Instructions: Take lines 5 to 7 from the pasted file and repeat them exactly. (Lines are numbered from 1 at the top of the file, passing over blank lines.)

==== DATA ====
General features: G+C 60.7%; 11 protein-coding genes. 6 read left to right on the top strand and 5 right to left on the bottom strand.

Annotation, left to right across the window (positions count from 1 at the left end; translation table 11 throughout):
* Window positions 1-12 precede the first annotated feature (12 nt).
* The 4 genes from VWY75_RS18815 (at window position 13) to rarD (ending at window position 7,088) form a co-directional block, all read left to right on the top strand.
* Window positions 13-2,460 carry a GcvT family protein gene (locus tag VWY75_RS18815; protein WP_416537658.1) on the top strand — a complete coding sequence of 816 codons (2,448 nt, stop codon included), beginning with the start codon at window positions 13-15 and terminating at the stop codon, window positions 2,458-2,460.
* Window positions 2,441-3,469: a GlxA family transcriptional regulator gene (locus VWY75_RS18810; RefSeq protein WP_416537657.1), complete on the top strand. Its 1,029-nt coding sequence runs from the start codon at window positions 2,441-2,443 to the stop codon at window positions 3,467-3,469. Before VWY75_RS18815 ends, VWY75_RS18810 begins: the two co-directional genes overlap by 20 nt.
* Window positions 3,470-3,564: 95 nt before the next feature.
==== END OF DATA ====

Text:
* Window positions 13-2,460 carry a GcvT family protein gene (locus tag VWY75_RS18815; protein WP_416537658.1) on the top strand — a complete coding sequence of 816 codons (2,448 nt, stop codon included), beginning with the start codon at window positions 13-15 and terminating at the stop codon, window positions 2,458-2,460.
* Window positions 2,441-3,469: a GlxA family transcriptional regulator gene (locus VWY75_RS18810; RefSeq protein WP_416537657.1), complete on the top strand. Its 1,029-nt coding sequence runs from the start codon at window positions 2,441-2,443 to the stop codon at window positions 3,467-3,469. Before VWY75_RS18815 ends, VWY75_RS18810 begins: the two co-directional genes overlap by 20 nt.
* Window positions 3,470-3,564: 95 nt before the next feature.